George Soros has written an opinion in today's WSJ calling for the regulation - and elimination - of CDS.
He notes that CDS are instruments which allow speculation on default:
What makes [CDS] toxic is that such speculation can be self-validating.
I find his nature-of-the-security argument severely lacking:
The negative effect is reinforced by the fact that CDS are tradable and therefore tend to be priced as warrants, which can be sold at anytime, not as options, which would require an actual default to be cashed in. People buy them not because they expect an eventual default, but because they expect the CDS to appreciate in response to adverse developments.
AIG thought it was selling insurance on bonds, and as such, they considered CDS outrageously overpriced. In fact, it was selling bear-market warrants and it severely underestimated the risk.
AIG underestimated their MTM risk, to be sure, but they had negotiated their MTM risk away via collateral-free counterparty agreements. In this paradigm, AIG's real downfall was their credit-rating downgrade, which forced them to post collateral. There's no question their risk management was awful, but were they not downgraded they'd still be solvent, since few of the CDS they sold have actually defaulted (and consequently mandated cashflows).
This begs an interesting question (and points out the ridiculousness of the rating agencies) -- if you have an institution which is solvent at credit rating A and insolvent at credit rating B, which one should it have?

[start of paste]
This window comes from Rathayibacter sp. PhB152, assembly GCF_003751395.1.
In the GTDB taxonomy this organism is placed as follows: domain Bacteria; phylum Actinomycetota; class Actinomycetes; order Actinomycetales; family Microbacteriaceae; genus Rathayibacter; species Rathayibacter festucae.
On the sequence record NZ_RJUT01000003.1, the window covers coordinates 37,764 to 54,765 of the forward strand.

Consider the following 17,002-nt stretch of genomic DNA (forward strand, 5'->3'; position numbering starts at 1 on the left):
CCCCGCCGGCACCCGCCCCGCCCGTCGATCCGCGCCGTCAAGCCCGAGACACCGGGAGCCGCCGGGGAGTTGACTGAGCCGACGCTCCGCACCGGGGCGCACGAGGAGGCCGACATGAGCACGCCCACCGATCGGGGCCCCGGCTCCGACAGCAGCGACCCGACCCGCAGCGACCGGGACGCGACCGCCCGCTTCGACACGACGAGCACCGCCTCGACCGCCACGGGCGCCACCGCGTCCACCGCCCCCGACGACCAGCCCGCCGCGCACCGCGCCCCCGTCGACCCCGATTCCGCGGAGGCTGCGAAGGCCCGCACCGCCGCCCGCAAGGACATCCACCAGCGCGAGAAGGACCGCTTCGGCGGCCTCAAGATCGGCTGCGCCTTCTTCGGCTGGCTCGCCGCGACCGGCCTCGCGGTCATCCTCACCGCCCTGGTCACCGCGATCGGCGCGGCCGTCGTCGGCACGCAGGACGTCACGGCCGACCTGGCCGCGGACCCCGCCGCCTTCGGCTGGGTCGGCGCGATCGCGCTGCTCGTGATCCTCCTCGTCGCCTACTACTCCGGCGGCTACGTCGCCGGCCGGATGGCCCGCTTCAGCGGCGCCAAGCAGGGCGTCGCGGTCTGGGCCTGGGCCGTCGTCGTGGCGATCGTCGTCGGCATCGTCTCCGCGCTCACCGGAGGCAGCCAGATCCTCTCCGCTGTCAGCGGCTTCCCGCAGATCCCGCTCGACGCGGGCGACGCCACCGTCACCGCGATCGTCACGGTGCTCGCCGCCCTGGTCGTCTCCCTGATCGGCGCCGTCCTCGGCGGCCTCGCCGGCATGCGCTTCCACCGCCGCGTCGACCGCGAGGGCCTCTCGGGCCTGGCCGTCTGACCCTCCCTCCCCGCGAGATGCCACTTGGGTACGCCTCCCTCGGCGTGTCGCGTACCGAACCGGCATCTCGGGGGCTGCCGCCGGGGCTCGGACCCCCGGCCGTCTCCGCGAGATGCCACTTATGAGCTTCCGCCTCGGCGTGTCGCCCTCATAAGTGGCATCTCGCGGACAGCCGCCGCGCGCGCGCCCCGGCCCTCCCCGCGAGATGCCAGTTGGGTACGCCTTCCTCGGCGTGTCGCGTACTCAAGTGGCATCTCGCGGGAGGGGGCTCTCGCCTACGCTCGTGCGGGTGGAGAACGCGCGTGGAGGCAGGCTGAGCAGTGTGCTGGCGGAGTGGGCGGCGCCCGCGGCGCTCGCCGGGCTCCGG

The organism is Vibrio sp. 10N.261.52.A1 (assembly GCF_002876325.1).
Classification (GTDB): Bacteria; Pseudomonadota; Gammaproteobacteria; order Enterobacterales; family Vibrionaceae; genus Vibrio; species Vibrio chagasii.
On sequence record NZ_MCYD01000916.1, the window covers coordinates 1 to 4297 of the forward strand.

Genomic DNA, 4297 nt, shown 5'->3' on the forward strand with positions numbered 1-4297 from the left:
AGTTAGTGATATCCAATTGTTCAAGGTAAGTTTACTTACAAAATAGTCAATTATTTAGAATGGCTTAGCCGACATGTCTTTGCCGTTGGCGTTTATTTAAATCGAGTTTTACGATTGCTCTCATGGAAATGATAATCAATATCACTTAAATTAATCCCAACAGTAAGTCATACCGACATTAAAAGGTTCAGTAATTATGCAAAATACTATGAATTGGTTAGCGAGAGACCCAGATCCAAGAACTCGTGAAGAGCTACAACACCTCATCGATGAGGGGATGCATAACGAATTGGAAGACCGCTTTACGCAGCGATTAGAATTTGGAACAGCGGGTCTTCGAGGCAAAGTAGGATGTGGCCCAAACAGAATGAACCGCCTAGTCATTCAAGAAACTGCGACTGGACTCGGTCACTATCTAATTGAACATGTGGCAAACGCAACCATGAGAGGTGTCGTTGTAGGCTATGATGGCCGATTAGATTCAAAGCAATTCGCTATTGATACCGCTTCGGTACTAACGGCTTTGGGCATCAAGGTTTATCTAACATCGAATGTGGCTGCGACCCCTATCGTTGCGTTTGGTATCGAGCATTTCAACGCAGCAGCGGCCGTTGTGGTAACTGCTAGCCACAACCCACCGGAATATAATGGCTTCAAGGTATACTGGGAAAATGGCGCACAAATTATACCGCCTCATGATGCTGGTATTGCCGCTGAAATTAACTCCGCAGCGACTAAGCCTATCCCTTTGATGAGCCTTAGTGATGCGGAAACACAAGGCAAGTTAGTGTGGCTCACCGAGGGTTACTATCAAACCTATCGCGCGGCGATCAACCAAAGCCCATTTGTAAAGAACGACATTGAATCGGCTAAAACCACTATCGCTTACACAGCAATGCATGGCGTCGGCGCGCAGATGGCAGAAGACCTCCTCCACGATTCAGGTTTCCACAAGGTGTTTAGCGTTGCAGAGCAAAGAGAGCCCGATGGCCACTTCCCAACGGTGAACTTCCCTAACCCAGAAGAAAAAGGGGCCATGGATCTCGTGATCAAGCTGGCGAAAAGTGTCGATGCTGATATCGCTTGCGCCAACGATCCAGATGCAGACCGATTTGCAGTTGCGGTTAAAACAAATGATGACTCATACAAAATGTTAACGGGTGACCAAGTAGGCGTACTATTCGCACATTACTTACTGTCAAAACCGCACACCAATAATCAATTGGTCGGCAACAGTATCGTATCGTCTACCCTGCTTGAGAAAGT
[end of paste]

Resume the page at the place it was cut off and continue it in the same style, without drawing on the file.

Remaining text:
But Soros isn't finished:
[I]t's clear that AIG, Bear Stearns, Lehman Brothers and others were destroyed by bear raids in which the shorting of stocks and buying CDS mutually amplified and reinforced each other....
And AIG failed to understand this.
So let's review. A company whose "expertise" is financial products didn't understand how they work, but George Soros can explain it succinctly in a WSJ opinion. Sounds to me like the problem lies with AIG, not the CDS.
But Soros would argue that the fault for taking down massive institutions like Bear, Lehman, and AIG lies with crazy speculators, not with any failures of those firms. And we should act now to prevent these crazy individuals from taking down any more institutions, especially - say it ain't so - a government arm like the Treasury.
Now where would a timid investor like Soros get an idea like that?